I am booked in to have the above procedure 13th January 2013, I have had hysterectomy 10yrs ago, can I expect recovery to be as painful.
Recovery Period for Abdominoplasty with Muscle Repair and Mastoplexy Without Implant?
Doctor Answers (7)
Abdominoplasty abdominal wall tightening requires 2 weeks for recovery
Thank you for the question. The general recovery period for being able to take care of oneself is about 2 weeks. At this time you may be off of the pain medication and driving yourself becomes realistic. Its the muscle tightening component of the tummy tuck that requires the most downtime.
All the best,
Dr Remus Repta
Web reference: http://drrepta.com
Hysterectomy Pain vs Mommy Makeover Pain
I have heard women who have had both say that the pain is comparable, some saying the hysterectomy is more painfull, some saying the tummy tuck is more painful.
Recovery after Tummy Tuck and Breast Lift
Thank you for your question.
Each patient is different with their recovery. Some patients state that the surgery was easy while others have a more difficult time. On average, 2-4 weeks recovery is needed for this surgery. Most of the discomfort will be due to the muscle work performed with the tummy tuck surgery. You will be "hunched over" to protect the incision and not allowed to do any heavy lifting for at least 2 weeks (if not more).
Speak to your surgeon to get more precise advice and remember to follow the advice for the best aesthetic result possible.
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Recovery Period for Abdominoplasty with Muscle Repair and Mastoplexy
These procedures are often done on patients who have had c-section or hysterectomy in the past.
Usually the post op course is similar. What is worse is the longer incision and manipuation of the abdominal wall. What is better is that the abdominal cavity in not entered. Some women think the hysterectomy (or c-section) was worse, some feel the TT was worse. The added breast surgery usually adds little to the overall discomfort.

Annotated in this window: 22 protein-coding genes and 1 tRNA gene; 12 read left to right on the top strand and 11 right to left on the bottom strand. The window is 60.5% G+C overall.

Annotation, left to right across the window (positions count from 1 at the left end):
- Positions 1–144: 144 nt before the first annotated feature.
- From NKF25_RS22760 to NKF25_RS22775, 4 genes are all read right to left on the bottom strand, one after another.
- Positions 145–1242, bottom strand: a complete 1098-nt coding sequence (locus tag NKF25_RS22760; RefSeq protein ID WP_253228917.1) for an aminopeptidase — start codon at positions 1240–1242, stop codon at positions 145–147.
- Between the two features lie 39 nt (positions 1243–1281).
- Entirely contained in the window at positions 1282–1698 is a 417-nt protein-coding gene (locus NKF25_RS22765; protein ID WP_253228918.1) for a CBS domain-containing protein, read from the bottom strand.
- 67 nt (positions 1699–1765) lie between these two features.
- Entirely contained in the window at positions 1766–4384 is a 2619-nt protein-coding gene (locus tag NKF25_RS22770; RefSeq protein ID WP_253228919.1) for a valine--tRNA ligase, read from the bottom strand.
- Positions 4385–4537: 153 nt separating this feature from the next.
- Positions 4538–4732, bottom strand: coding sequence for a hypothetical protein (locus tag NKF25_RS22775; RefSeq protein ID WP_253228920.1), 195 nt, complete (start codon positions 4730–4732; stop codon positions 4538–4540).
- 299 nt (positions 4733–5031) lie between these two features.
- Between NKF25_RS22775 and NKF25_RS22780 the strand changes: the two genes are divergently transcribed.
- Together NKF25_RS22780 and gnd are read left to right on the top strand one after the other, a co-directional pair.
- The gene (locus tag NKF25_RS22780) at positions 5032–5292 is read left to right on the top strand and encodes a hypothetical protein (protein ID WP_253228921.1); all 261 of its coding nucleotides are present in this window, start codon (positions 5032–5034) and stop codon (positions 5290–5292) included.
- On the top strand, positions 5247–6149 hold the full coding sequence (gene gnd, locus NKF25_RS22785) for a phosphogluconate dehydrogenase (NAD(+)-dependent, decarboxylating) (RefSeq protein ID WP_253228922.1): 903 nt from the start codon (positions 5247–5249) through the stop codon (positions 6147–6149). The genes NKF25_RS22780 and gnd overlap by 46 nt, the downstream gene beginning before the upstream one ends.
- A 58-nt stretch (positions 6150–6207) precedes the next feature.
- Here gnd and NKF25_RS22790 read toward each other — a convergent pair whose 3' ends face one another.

Thanks and best wishes.
Recovery after tummy tuck and mastopexy
Thank you for your question. The combination of a tummy tuck and mastopexy, the "mommy make over", is a common one and can produce a dramatic improvement. It is not without some recovery time however. I tell women to expect a 2 week recovery before returning to work or normal activities provided that the job doesn't entail lifting. Depending on the amount of muscle tightening, lifting is avoided for 4-6 weeks, with lifting defined as anything heavier than a cup of coffee. This allows the muscles to properly heal and maintain your optimal result.
While your recovery is similar to your hysterectomy recovery, it usually is less painful, as the muscles as not cut in an abdominoplasty as they are in a hysterectomy. I break the recovery up into 3 phases. For the first 3 days, It is sore and painful, and your activity will be limited. The prescribed pain meds will help your get through this part. After 3 days, you will turn the corner and start moving around the house better. A week after this, you should be able to drive and gradually increase your activity level.
While not fun, the recovery is tolerable with help and patience. The results will certainly be worth it.
Best of luck with your surgery.
Recovery After Abdominoplasty and Mastopexy
Thank you for the question. Your recovery will be fairly similar in the time frame, however the fact that the muscle will not have to be cut will most likely translate into less intense pain. You will require a minimum of 6 weeks recovery before beginning any vigorous exercise or lifting any significant amount of weight as the muscle repair will have to heal.
Recovery after tummy tuck is not quick
Recovery from a tummy tuck is very similar to the recovery from a hysterectomy or C-section. Expect 2 weeks of limited activity, no lifting over 15 lbs the first week and 30 lbs the second week. Vigorous activity can be started 4-6 weeks after the procedure.
These answers are for educational purposes and should not be relied upon as a substitute for medical advice you may receive from your physician. If you have a medical emergency, please call 911. These answers do not constitute or initiate a patient/doctor relationship.
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